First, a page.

The early pioneers and settlers
Can you image what an adventure it was to travel from Eastern Canada to Lumby British Columbia (BC) in the late 1800’s? Most pioneers travelled by train from Montreal to Sicamous, BC. From Sicamous, the men would walk 70 miles to Vernon while the women and children travelled by democrat or wagon. From there, they would load up supplies they needed and travel to the Lumby area.
The early pioneers and settlers were soon joined by family and friends. It was common for large numbers of brothers, sisters and other relatives to join their families, bringing with them the customs and language of their homeland.
When the family arrived in Lumby, the first job was to clear a portion of the land to build a home. Tools were crude and frequently homemade. Wagon wheels were made from rounds sawed from large trees.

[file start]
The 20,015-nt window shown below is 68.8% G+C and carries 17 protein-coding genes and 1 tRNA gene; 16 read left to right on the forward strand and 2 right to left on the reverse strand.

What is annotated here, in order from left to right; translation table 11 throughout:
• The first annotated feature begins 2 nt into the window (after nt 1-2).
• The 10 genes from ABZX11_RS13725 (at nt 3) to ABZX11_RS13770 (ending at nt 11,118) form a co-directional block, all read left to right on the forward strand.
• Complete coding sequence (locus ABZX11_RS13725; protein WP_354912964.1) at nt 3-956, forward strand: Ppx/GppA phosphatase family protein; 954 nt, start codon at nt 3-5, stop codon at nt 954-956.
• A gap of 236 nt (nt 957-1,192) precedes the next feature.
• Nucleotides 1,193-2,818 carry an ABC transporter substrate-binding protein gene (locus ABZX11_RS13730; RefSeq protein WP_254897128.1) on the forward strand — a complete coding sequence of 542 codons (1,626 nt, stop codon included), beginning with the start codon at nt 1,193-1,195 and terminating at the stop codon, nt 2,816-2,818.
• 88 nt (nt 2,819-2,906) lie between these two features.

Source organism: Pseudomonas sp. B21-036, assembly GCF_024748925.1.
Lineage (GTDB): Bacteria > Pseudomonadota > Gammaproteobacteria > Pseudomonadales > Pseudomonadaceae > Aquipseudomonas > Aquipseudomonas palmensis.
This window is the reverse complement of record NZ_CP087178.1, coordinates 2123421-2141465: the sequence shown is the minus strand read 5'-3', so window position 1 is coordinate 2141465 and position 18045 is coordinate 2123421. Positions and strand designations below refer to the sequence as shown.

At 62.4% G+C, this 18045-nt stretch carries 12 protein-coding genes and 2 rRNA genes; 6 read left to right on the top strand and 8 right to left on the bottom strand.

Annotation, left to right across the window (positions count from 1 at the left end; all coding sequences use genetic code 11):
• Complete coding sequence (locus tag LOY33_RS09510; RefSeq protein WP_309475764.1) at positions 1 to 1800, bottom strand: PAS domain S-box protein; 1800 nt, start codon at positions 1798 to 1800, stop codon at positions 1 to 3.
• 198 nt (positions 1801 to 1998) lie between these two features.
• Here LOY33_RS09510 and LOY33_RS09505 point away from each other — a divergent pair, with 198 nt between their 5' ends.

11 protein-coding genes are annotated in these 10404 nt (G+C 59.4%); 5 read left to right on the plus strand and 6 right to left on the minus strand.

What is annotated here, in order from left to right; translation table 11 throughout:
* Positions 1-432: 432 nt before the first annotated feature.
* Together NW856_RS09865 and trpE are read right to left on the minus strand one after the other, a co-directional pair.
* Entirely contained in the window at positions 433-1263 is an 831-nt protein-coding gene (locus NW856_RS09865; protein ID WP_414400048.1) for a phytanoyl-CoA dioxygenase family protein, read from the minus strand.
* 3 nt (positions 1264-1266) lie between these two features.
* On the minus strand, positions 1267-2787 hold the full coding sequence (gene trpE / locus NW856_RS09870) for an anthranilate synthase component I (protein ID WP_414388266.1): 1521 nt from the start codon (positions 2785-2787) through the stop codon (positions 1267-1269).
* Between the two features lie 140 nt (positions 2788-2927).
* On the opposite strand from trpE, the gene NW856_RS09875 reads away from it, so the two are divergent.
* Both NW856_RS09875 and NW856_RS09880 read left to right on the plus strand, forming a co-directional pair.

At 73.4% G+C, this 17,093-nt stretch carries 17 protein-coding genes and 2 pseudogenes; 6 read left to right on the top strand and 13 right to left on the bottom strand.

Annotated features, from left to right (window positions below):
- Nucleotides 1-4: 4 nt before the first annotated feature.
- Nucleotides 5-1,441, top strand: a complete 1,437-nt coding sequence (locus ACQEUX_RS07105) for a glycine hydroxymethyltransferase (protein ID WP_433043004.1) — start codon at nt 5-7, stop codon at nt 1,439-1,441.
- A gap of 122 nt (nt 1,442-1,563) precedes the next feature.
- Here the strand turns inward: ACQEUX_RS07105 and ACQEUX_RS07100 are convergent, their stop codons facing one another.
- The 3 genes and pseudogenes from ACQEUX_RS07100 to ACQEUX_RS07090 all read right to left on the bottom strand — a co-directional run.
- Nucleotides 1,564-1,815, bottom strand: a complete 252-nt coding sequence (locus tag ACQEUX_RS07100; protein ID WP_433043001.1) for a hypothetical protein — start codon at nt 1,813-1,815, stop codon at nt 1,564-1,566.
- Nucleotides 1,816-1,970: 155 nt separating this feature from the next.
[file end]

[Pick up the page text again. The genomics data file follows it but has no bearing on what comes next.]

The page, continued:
As land was cleared, the timber was used for building homes and outbuildings with neighbor helping neighbor. Many of the farms had small sawmills to process the logs.
The bigger homes served as churches, schools, post office and general meeting places until such amenities could be built.
As more pioneers arrived, there was a great demand for services and goods in Lumby. By the late 1800’s newcomers to Lumby would find two hotels, a blacksmith, livery stable, school, laundry, church and a general store.
Cattle and other animals were brought in to the farms and fruit trees were planted.